Tuesday, July 11, 2017

Irene Rosenfeld summarizes the Pros and Cons of dealing with activist investors

Mondelez International CEO Irene Rosenfeld knows what its like dealing with activist investors. 

She has a history with activist investors like Bill Ackman. In an interview with Business Insider, she said she has learned a lot by engaging with activists and actually listening to what they have to say.

"These guys are smart, they have interesting ideas and I think it’s really productive to engage with them," she said. 

That isn't to say they're always right, however. Some of their demands are focused on the short-term, she said, and as a company CEO she has to find a balance between running the company for the here and now and the future. Activist investors also sometimes forget the human element, she said. 

"I think the single biggest disconnect that I found is that many activists simply sit in conference rooms and do calculations and analysis, independent of the reality of the fact that we are dealing with human beings and people’s lives," she said. "Some of the actions that one might want to take in overhead reduction, for example, can’t be executed at the drop of a hat."

Tuesday, June 20, 2017

Watch out Wall Street, Bill Ackman is determined to bounce back

The biggest investment failure of my career happened in the last 18 months or so. I blame part of that on not managing my time effectively.

I need to make money. Now I’m very focused.

Tuesday, December 20, 2016

Reducing Herbalife shares for tax purposes

Pershing Square sold $51.7 million worth of the troubled Canadian pharmaceutical company’s stock recently, according to regulatory filings. The sale reduced Pershing’s Valeant stake to 7.8 percent from 9 percent. The purpose of the sale was to “generate a tax loss in 2016” for investors, according to the filing. Investors can use losses to offset other gains in their investment portfolios.

"HLF stock has traded down more than 33% since the announcement of the company’s settlement with the FTC on July 15th, 2016, a 15% year-to-date decline, as investors have come to increasingly ignore the company’s fraudulent characterization of the FTC settlement. At its December 2, 2016, price of $47.99 per share, HLF currently trades at approximately the price at which we shorted the shares in 2012."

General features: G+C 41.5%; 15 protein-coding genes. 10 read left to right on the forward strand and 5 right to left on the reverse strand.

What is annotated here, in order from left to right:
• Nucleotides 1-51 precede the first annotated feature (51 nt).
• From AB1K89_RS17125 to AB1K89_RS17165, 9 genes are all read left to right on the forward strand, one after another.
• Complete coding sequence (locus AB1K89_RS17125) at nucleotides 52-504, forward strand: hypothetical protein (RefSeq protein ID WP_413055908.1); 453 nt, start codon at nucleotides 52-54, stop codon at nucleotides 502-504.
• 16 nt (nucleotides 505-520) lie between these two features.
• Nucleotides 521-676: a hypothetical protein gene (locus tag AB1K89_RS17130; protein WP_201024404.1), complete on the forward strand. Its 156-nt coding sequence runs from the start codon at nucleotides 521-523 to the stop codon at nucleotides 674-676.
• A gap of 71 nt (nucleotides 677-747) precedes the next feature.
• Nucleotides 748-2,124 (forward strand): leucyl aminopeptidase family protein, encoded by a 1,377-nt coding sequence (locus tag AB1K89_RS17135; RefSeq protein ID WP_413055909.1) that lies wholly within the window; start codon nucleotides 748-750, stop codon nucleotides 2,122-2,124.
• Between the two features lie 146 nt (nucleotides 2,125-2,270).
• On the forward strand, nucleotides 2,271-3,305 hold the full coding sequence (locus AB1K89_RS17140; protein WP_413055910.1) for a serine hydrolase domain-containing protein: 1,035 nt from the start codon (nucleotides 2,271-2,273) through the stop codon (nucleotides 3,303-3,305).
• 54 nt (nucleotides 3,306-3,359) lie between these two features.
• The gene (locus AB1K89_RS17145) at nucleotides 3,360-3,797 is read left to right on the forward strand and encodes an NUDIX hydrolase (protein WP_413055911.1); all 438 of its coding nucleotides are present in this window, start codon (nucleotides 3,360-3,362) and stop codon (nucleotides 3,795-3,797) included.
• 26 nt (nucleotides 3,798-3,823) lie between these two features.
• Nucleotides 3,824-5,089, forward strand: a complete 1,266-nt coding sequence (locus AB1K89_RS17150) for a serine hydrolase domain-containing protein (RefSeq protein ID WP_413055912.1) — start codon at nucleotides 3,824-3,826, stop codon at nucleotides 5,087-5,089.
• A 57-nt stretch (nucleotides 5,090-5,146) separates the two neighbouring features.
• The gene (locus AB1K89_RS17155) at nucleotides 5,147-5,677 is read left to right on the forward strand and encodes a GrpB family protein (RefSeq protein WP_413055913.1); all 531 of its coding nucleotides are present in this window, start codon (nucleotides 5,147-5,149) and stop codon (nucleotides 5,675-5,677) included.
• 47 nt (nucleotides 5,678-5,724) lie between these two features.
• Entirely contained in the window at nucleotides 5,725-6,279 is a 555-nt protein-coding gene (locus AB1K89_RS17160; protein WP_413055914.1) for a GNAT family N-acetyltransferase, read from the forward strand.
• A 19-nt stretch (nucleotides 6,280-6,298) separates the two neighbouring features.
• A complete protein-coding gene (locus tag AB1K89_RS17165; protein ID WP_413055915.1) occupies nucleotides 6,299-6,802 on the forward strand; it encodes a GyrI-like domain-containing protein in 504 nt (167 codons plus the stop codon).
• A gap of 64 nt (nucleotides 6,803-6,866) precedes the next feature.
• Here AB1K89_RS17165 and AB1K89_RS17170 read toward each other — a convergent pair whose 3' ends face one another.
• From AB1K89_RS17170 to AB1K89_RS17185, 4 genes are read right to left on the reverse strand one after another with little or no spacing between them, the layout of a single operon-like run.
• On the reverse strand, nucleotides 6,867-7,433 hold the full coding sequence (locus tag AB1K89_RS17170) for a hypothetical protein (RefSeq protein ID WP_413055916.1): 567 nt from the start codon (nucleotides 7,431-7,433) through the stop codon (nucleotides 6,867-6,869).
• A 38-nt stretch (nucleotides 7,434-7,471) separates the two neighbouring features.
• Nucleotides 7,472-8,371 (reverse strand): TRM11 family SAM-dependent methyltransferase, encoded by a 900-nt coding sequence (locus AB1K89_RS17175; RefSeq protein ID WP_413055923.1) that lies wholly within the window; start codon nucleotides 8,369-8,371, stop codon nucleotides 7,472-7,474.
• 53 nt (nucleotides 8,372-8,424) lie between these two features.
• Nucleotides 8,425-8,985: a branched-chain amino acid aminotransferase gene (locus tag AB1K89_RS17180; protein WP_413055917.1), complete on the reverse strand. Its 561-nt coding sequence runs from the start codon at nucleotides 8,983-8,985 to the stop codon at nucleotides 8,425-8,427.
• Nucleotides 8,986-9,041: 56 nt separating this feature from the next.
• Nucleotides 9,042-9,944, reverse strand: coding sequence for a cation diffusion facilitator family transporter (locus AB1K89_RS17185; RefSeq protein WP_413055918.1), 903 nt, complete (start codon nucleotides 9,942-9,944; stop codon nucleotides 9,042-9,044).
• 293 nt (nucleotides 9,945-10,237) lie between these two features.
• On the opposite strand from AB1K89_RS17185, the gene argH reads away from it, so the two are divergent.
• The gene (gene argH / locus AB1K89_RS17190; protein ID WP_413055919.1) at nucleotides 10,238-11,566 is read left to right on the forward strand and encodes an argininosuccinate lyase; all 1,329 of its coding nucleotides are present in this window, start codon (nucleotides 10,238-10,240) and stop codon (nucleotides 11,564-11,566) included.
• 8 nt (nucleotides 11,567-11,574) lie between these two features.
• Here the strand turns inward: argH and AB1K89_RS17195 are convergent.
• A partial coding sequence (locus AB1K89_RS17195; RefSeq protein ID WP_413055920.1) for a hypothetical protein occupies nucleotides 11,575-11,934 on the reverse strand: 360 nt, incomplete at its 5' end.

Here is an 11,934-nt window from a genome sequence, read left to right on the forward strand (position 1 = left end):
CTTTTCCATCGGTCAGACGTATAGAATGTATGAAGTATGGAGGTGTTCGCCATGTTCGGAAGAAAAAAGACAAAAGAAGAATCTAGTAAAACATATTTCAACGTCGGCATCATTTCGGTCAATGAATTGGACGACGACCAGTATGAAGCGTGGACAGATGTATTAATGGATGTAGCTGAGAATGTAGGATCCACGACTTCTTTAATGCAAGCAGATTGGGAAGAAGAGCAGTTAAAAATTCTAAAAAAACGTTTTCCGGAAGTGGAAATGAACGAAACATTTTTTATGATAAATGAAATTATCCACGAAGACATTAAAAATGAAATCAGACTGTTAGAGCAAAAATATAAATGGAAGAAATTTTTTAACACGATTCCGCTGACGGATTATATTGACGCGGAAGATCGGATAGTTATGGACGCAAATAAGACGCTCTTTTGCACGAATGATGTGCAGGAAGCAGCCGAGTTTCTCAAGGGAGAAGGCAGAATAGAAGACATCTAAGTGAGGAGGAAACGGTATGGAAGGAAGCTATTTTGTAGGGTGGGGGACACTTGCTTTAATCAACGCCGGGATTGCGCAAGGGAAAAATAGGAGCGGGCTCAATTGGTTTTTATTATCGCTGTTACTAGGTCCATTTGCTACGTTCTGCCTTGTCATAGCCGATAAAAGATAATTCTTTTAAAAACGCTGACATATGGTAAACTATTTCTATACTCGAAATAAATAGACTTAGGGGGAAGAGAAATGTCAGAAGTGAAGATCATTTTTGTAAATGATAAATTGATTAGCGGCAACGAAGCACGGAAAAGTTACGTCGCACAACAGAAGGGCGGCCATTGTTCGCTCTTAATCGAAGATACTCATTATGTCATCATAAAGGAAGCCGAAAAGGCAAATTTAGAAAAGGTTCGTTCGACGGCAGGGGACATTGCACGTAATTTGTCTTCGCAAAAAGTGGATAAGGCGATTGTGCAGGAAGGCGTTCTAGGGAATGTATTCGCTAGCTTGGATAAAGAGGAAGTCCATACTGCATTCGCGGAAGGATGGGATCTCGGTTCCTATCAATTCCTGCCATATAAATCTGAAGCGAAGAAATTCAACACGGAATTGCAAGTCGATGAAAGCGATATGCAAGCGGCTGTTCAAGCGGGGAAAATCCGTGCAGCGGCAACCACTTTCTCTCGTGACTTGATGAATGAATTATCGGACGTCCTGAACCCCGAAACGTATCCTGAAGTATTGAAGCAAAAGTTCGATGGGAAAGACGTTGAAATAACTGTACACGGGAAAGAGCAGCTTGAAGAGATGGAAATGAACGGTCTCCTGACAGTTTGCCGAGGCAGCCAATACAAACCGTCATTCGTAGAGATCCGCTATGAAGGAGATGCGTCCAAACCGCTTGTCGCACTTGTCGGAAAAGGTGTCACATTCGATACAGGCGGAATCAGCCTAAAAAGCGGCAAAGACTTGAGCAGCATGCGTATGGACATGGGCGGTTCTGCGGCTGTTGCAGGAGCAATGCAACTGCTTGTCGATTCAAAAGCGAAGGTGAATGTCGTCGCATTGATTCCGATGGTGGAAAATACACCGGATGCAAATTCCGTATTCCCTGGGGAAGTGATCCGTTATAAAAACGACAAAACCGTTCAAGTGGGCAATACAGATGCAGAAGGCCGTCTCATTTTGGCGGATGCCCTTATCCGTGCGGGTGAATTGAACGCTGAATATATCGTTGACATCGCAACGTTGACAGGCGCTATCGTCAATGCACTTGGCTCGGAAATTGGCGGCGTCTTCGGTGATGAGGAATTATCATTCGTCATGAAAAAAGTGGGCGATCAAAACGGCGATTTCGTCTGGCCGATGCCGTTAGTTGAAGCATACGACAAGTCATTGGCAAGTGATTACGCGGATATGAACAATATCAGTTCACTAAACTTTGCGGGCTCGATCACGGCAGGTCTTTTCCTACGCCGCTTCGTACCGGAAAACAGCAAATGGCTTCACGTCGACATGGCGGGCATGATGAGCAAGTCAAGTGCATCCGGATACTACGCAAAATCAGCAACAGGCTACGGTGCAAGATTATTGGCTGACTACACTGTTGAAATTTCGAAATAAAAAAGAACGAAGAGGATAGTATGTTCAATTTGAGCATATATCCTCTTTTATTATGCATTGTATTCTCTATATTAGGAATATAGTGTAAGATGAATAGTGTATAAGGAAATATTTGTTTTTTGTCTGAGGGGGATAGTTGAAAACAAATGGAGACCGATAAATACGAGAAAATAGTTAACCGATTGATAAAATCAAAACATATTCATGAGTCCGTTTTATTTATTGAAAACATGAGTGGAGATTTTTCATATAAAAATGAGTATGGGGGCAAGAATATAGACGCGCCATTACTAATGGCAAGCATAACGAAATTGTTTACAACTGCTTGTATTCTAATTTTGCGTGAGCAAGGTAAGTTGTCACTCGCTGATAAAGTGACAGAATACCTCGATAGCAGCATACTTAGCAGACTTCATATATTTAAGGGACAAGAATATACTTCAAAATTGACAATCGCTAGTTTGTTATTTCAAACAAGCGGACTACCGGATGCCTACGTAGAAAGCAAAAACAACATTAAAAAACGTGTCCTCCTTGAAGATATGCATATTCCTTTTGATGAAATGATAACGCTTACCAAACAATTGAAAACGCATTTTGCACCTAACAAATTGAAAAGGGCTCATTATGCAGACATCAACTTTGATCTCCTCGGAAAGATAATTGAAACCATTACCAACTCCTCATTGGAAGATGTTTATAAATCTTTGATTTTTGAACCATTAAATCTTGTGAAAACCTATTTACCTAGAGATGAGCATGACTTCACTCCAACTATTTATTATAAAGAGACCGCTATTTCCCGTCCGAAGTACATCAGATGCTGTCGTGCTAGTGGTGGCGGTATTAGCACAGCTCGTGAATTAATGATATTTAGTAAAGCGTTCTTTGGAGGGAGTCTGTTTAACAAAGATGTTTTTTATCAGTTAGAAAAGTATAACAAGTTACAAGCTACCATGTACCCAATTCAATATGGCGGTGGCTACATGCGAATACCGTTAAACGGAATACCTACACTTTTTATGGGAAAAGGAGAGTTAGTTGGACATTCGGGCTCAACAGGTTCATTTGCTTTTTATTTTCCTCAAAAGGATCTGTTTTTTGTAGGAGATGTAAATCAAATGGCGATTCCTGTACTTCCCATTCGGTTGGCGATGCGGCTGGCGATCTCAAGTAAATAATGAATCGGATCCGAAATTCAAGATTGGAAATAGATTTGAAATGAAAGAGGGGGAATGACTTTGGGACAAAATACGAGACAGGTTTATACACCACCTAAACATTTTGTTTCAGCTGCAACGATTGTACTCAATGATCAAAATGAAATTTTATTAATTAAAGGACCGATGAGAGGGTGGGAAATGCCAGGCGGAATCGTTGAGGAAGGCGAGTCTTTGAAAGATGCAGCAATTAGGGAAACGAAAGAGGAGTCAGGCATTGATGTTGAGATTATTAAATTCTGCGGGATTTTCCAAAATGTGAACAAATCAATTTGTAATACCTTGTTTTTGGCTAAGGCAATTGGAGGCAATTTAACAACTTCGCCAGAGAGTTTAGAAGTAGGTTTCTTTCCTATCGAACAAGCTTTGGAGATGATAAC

"Fundamentally, pyramid schemes are confidence games. The CEO exit, deteriorating earnings, the declining stock price, and the John Oliver segment should materially impact Herbalife distributor confidence. When distributors reduce their purchases and/or leave the company, the financial results of the company should decline on an accelerated basis. Furthermore, we believe the injunctive relief demanded by the FTC is likely to significantly impact Herbalife’s financial performance beginning in the second quarter of 2017. Coupled with decelerating growth in many international markets, especially in China, we expect earnings to decline in 2017. We remain short Herbalife because we believe its intrinsic value is zero."

Thursday, November 3, 2016

Pershing Square relocating to Hell's Kitchen

Pershing Square Capital Management, the hedge fund headed by activist investor Bill Ackman, is relocating its headquarters to 787 11th Avenue in Hell’s Kitchen.

According to the Georgetown Company, the firm signed a 15-year lease for 67,000 s/f in the building. The space will be occupied by Pershing Square and the Pershing Square Foundation, the family foundation headed by Ackman and his wife Karen. The firm is expected to move in by late 2017.

“Hell’s Kitchen is a great live, work, play community with wonderful restaurants, services, transportation options and entertainment,” said Adam Flatto, the CEO of The Georgetown Company. “This is a neighborhood that will continue to grow and we’re pleased to welcome Pershing Square to the building.”

The property, which once housed a car dealership, has been redesigned to Ackman’s specifications. The upper floors have been renovated to include a two-story penthouse with a private terrace and a tennis court. According to a previous report from Crain’s, the amenities were part of Ackman’s wish list for the new office. The space was designed by architect Rafael Viñoly.

The Georgetown Company partnered with Ackman and Main Street Advisors to purchase the building in 2015. The deal was valued at $255.5 million.